Probably the most critical aspect of any automation project is the ability to reliably identify the objects you need to interact with. Fail to identify the objects at all and you’re dead in the water. End up with unreliable identification and you’re probably in an even worse position. When it works some times and not others you’ll spend inordinate amounts of time trying to work out why tests have failed…. is it your scripts or is it a bug? You have to get to a point where you can reliably identify application objects every-time. In this module we’ll walk you through how you can approach this with TestComplete.
Key to object identification in TestComplete is a feature called the Name Map. You can think of this as your list of objects in your application that you want TestComplete to interact with. More than that, this list contains all the properties that you want to use to identify those objects. But why would you really want this?
Well consider the situation where you write all your tests and each test item/step points directly to the object you want to interact with. More than that many test items/steps (maybe 100’s or even 1000’s) all point to the same object in various places in your scripts. Like testing the CalcPlus application. You’re going to have many test items/steps that point to and click on the ‘=’ button.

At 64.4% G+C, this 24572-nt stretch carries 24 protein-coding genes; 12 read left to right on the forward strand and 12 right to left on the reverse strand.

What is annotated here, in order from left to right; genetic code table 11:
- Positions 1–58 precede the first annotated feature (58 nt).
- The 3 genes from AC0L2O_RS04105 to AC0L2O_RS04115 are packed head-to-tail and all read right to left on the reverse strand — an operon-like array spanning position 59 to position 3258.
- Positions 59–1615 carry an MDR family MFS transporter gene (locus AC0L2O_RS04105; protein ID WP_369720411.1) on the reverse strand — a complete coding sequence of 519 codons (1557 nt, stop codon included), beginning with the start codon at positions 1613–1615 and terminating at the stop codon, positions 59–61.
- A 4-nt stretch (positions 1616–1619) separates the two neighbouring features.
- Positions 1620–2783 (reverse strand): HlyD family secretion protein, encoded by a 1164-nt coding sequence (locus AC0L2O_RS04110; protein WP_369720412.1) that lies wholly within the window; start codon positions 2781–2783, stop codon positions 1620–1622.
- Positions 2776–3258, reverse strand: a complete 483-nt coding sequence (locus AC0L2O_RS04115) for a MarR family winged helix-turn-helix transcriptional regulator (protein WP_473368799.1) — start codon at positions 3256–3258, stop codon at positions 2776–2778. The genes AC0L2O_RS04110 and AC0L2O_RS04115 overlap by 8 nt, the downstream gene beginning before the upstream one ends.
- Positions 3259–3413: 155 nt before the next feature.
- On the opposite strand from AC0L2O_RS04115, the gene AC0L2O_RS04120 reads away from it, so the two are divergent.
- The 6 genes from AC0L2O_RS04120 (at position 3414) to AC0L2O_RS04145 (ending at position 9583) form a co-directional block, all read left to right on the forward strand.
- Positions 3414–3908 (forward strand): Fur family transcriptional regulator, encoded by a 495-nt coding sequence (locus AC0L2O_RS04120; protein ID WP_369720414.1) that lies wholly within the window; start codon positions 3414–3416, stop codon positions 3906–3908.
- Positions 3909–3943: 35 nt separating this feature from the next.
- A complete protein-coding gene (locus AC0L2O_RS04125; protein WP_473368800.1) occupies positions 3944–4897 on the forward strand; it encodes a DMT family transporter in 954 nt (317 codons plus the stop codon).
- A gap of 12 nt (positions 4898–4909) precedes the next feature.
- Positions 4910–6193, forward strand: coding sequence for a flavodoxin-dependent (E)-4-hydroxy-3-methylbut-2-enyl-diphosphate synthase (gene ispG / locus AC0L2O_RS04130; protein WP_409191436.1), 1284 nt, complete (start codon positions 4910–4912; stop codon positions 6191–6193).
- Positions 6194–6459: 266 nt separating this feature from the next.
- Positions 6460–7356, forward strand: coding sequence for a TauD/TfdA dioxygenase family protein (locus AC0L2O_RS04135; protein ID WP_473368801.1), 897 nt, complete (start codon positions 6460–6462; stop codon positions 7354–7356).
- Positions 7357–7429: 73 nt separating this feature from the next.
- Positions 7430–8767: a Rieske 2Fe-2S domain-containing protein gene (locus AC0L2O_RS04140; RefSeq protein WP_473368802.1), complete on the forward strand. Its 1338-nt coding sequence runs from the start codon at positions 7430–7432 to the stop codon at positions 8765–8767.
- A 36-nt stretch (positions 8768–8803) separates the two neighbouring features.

Now just say (and I know this sounds a bit daft but it highlights the issue) the developers change the application. They replace the ‘=’ button with a new button that has the text ‘Equals’. Now your test steps don’t have anything to point to. They don’t see the object that was there and they aren’t intelligent enough to work out that the button “=” is now the “Equals” button. Problem for you is that you have to go through all of your test steps, every single one, and update each one to point to the new object.
As you might have guessed this approach is not scalable. The solution is the TestComplete Name Map. Think of the name map as a layer that sits between your scripts and the objects you’re testing.